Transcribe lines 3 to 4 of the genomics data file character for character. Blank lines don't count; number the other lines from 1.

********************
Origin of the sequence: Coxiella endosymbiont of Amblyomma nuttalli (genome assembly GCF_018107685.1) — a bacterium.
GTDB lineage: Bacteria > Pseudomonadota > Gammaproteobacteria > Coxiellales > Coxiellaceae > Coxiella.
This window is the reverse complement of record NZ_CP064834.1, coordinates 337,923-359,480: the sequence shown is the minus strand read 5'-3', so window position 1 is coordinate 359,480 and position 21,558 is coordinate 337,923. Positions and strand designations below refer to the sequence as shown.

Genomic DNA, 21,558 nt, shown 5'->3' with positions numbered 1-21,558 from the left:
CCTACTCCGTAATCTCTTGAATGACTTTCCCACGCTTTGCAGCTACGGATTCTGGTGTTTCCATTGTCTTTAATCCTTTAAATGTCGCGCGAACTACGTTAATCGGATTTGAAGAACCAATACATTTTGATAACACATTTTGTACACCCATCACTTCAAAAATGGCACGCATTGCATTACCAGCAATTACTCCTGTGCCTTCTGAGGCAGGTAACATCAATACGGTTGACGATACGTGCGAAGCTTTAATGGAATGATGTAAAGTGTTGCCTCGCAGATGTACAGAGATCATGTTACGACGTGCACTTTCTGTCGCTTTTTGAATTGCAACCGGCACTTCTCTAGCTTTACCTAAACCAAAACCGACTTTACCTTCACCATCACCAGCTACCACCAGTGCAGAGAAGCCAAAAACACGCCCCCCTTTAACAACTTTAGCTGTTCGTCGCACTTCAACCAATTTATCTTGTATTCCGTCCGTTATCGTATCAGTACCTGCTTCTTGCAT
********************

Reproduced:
This window is the reverse complement of record NZ_CP064834.1, coordinates 337,923-359,480: the sequence shown is the minus strand read 5'-3', so window position 1 is coordinate 359,480 and position 21,558 is coordinate 337,923. Positions and strand designations below refer to the sequence as shown.

Genomic DNA, 21,558 nt, shown 5'->3' with positions numbered 1-21,558 from the left: